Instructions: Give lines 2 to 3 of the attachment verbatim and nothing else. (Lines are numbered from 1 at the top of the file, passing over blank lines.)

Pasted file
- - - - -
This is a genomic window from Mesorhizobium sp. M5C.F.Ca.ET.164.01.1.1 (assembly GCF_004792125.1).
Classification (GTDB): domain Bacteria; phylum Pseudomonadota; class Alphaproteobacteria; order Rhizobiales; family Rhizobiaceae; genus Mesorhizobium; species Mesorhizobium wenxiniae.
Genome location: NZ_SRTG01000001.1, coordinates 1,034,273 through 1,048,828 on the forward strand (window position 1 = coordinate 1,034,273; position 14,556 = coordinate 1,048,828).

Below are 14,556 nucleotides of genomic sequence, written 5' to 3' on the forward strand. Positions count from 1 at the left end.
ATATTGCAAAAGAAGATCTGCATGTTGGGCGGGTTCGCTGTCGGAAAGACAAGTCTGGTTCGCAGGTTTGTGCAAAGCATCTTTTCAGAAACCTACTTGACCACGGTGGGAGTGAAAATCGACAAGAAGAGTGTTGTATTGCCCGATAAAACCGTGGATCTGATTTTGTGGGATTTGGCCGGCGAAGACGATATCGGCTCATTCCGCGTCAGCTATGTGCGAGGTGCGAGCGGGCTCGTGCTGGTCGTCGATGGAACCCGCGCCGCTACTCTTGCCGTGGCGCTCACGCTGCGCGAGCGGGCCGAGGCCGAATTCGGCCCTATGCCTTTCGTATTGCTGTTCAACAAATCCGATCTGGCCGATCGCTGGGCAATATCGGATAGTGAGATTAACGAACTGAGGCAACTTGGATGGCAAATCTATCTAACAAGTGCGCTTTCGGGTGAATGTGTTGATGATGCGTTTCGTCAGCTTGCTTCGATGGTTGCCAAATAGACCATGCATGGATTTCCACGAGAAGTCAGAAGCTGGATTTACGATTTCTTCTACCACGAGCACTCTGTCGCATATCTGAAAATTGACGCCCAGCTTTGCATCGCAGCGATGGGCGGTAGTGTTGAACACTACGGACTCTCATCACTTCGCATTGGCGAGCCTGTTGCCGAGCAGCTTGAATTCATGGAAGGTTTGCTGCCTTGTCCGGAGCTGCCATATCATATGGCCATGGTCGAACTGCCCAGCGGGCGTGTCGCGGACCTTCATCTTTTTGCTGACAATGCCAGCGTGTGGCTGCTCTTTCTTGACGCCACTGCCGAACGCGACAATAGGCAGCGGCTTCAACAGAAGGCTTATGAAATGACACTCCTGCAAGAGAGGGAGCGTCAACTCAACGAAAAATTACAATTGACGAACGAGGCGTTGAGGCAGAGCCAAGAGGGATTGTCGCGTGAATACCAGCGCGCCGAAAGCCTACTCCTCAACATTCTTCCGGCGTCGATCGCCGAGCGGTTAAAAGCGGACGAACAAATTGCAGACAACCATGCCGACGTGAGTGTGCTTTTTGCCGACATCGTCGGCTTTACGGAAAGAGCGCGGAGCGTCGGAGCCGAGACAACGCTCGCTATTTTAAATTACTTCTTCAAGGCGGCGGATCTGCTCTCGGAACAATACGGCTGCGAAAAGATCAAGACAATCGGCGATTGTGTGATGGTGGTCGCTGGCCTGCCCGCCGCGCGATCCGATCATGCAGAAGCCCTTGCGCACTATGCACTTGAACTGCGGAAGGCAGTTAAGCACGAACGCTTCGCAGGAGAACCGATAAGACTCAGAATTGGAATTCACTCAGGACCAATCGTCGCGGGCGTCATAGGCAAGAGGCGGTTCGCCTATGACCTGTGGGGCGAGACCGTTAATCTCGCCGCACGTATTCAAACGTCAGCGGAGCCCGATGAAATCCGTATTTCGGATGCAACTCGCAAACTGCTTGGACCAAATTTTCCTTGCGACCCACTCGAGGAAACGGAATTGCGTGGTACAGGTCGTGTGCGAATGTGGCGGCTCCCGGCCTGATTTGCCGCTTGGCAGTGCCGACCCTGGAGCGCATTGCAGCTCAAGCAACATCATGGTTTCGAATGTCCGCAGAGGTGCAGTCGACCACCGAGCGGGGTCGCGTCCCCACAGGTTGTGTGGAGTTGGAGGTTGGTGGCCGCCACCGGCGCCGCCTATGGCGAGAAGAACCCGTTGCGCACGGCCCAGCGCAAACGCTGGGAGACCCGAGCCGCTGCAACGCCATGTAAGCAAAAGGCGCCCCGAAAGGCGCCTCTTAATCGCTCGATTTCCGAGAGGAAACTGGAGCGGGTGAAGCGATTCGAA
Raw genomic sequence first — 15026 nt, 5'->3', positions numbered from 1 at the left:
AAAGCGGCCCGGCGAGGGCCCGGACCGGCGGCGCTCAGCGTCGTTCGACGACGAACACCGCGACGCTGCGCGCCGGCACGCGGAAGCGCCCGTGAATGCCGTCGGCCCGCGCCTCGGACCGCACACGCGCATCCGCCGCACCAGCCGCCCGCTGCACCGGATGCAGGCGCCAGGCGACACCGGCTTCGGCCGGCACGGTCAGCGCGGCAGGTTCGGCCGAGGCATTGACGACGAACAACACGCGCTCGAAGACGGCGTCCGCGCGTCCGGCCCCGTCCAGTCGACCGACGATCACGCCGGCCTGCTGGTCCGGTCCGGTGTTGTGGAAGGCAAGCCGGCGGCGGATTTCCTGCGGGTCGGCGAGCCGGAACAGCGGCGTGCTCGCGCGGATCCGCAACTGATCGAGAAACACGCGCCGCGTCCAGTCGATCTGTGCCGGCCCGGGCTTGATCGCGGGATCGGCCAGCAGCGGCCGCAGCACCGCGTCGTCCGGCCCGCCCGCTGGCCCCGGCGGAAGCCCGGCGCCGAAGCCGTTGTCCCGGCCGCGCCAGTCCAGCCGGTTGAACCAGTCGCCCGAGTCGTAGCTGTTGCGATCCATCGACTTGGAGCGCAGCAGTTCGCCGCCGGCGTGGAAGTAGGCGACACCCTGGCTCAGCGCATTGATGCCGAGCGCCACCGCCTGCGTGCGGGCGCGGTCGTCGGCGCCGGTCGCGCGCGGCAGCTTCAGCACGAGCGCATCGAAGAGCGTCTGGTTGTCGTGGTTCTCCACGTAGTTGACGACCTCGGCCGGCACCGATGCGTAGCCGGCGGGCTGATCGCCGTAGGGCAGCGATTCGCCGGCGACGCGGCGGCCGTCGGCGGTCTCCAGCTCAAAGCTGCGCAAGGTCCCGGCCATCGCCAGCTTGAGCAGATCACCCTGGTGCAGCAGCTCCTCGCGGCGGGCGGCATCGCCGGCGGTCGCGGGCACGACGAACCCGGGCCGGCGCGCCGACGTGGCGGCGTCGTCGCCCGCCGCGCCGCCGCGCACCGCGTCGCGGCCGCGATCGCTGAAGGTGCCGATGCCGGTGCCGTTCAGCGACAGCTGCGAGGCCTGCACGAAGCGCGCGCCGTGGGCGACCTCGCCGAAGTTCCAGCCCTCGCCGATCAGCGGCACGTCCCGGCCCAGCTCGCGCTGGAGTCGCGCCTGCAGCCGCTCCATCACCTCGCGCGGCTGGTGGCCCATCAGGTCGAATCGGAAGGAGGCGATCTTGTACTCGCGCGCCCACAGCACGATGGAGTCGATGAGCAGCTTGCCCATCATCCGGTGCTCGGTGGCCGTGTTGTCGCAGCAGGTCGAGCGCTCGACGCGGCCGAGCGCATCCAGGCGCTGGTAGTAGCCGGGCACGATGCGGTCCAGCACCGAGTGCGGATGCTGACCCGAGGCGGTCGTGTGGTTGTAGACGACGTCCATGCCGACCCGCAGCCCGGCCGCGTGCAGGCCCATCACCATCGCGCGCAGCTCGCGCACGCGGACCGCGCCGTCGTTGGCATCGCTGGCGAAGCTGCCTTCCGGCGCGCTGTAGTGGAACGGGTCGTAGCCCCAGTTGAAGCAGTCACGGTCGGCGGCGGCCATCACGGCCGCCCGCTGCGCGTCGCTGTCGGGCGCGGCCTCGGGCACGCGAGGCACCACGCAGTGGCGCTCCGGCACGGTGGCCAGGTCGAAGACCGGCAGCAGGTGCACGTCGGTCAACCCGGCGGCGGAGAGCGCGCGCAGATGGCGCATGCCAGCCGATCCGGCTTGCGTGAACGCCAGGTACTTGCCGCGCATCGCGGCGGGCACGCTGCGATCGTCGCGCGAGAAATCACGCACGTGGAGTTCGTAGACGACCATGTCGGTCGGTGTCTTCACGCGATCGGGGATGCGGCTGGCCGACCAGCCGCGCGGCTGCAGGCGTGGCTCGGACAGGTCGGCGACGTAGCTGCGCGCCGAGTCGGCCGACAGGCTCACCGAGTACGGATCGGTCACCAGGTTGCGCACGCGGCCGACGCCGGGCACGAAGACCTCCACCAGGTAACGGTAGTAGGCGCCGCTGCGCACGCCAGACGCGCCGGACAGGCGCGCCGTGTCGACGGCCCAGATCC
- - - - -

Classification (GTDB): domain Bacteria; phylum Pseudomonadota; class Alphaproteobacteria; order Rhizobiales; family Rhizobiaceae; genus Mesorhizobium; species Mesorhizobium wenxiniae.
Genome location: NZ_SRTG01000001.1, coordinates 1,034,273 through 1,048,828 on the forward strand (window position 1 = coordinate 1,034,273; position 14,556 = coordinate 1,048,828).